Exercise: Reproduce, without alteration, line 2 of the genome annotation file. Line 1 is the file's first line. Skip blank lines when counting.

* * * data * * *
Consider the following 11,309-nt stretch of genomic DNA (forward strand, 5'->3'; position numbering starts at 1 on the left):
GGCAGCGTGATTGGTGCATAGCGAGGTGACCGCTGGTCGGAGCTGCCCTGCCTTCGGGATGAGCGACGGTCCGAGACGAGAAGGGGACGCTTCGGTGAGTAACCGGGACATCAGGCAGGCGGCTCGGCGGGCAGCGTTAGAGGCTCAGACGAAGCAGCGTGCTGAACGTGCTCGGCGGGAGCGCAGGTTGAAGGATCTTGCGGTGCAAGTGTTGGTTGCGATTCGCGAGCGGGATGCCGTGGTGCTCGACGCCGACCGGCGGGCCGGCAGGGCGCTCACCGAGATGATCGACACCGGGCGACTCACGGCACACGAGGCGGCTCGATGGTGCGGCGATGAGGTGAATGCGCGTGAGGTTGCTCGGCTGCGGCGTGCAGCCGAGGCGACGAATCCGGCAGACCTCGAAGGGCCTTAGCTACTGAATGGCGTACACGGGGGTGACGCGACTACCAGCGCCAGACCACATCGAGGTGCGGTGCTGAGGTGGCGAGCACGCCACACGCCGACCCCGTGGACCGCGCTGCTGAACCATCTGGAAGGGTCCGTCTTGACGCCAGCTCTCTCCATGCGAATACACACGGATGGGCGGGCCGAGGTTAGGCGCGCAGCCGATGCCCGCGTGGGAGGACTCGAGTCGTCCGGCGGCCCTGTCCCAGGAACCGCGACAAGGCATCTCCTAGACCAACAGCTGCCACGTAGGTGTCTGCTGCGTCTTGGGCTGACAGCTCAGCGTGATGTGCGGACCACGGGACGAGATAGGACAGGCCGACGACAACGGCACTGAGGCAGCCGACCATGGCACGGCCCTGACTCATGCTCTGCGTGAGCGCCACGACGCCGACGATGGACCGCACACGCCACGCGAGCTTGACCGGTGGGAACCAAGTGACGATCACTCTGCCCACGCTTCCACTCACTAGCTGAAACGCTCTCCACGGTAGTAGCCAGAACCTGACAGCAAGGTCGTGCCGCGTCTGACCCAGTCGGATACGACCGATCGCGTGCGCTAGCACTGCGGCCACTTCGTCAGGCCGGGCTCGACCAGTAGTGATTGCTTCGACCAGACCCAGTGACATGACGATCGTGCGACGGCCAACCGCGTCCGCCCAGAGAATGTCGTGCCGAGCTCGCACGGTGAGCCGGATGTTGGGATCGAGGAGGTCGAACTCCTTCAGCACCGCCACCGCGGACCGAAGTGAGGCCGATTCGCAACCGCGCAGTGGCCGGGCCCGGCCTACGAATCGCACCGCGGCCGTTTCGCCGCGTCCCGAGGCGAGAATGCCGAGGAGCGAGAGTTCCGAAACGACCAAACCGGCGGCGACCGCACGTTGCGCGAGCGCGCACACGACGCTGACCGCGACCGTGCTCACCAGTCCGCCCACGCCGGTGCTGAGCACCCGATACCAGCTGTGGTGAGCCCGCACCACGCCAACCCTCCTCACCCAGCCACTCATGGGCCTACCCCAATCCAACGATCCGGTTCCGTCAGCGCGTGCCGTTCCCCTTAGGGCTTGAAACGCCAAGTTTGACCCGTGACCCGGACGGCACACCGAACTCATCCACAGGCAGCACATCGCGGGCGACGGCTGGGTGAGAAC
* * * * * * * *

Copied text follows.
GGCAGCGTGATTGGTGCATAGCGAGGTGACCGCTGGTCGGAGCTGCCCTGCCTTCGGGATGAGCGACGGTCCGAGACGAGAAGGGGACGCTTCGGTGAGTAACCGGGACATCAGGCAGGCGGCTCGGCGGGCAGCGTTAGAGGCTCAGACGAAGCAGCGTGCTGAACGTGCTCGGCGGGAGCGCAGGTTGAAGGATCTTGCGGTGCAAGTGTTGGTTGCGATTCGCGAGCGGGATGCCGTGGTGCTCGACGCCGACCGGCGGGCCGGCAGGGCGCTCACCGAGATGATCGACACCGGGCGACTCACGGCACACGAGGCGGCTCGATGGTGCGGCGATGAGGTGAATGCGCGTGAGGTTGCTCGGCTGCGGCGTGCAGCCGAGGCGACGAATCCGGCAGACCTCGAAGGGCCTTAGCTACTGAATGGCGTACACGGGGGTGACGCGACTACCAGCGCCAGACCACATCGAGGTGCGGTGCTGAGGTGGCGAGCACGCCACACGCCGACCCCGTGGACCGCGCTGCTGAACCATCTGGAAGGGTCCGTCTTGACGCCAGCTCTCTCCATGCGAATACACACGGATGGGCGGGCCGAGGTTAGGCGCGCAGCCGATGCCCGCGTGGGAGGACTCGAGTCGTCCGGCGGCCCTGTCCCAGGAACCGCGACAAGGCATCTCCTAGACCAACAGCTGCCACGTAGGTGTCTGCTGCGTCTTGGGCTGACAGCTCAGCGTGATGTGCGGACCACGGGACGAGATAGGACAGGCCGACGACAACGGCACTGAGGCAGCCGACCATGGCACGGCCCTGACTCATGCTCTGCGTGAGCGCCACGACGCCGACGATGGACCGCACACGCCACGCGAGCTTGACCGGTGGGAACCAAGTGACGATCACTCTGCCCACGCTTCCACTCACTAGCTGAAACGCTCTCCACGGTAGTAGCCAGAACCTGACAGCAAGGTCGTGCCGCGTCTGACCCAGTCGGATACGACCGATCGCGTGCGCTAGCACTGCGGCCACTTCGTCAGGCCGGGCTCGACCAGTAGTGATTGCTTCGACCAGACCCAGTGACATGACGATCGTGCGACGGCCAACCGCGTCCGCCCAGAGAATGTCGTGCCGAGCTCGCACGGTGAGCCGGATGTTGGGATCGAGGAGGTCGAACTCCTTCAGCACCGCCACCGCGGACCGAAGTGAGGCCGATTCGCAACCGCGCAGTGGCCGGGCCCGGCCTACGAATCGCACCGCGGCCGTTTCGCCGCGTCCCGAGGCGAGAATGCCGAGGAGCGAGAGTTCCGAAACGACCAAACCGGCGGCGACCGCACGTTGCGCGAGCGCGCACACGACGCTGACCGCGACCGTGCTCACCAGTCCGCCCACGCCGGTGCTGAGCACCCGATACCAGCTGTGGTGAGCCCGCACCACGCCAACCCTCCTCACCCAGCCACTCATGGGCCTACCCCAATCCAACGATCCGGTTCCGTCAGCGCGTGCCGTTCCCCTTAGGGCTTGAAACGCCAAGTTTGACCCGTGACCCGGACGGCACACCGAACTCATCCACAGGCAGCACATCGCGGGCGACGGCTGGGTGAGAAC